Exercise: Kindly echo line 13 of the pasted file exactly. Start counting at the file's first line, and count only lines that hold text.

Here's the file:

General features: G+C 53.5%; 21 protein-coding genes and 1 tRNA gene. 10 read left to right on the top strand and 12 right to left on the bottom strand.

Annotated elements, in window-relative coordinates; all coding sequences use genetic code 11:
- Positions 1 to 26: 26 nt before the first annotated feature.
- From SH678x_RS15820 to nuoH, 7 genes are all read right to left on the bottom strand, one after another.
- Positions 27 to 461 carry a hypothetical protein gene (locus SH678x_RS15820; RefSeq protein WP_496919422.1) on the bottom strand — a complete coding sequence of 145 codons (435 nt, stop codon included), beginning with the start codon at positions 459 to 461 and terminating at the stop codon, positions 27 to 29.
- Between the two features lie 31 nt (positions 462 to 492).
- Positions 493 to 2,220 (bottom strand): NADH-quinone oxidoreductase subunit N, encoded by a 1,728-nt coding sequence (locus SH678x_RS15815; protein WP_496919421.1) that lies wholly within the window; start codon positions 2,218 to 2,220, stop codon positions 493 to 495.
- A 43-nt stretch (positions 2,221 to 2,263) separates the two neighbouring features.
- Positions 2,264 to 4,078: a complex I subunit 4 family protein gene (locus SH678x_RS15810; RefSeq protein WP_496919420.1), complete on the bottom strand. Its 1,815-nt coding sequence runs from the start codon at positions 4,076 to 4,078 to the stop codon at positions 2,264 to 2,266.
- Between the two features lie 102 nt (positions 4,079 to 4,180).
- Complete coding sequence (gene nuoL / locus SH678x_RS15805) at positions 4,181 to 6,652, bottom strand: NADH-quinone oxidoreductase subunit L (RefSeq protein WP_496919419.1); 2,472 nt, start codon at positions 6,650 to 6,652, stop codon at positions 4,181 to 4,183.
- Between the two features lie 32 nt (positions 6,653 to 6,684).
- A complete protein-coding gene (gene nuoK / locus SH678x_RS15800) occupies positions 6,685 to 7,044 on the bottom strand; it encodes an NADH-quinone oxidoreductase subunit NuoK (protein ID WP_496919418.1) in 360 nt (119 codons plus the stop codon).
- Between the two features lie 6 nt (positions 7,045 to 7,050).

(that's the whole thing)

- A complete protein-coding gene (gene nuoK / locus SH678x_RS15800) occupies positions 6,685 to 7,044 on the bottom strand; it encodes an NADH-quinone oxidoreductase subunit NuoK (protein ID WP_496919418.1) in 360 nt (119 codons plus the stop codon).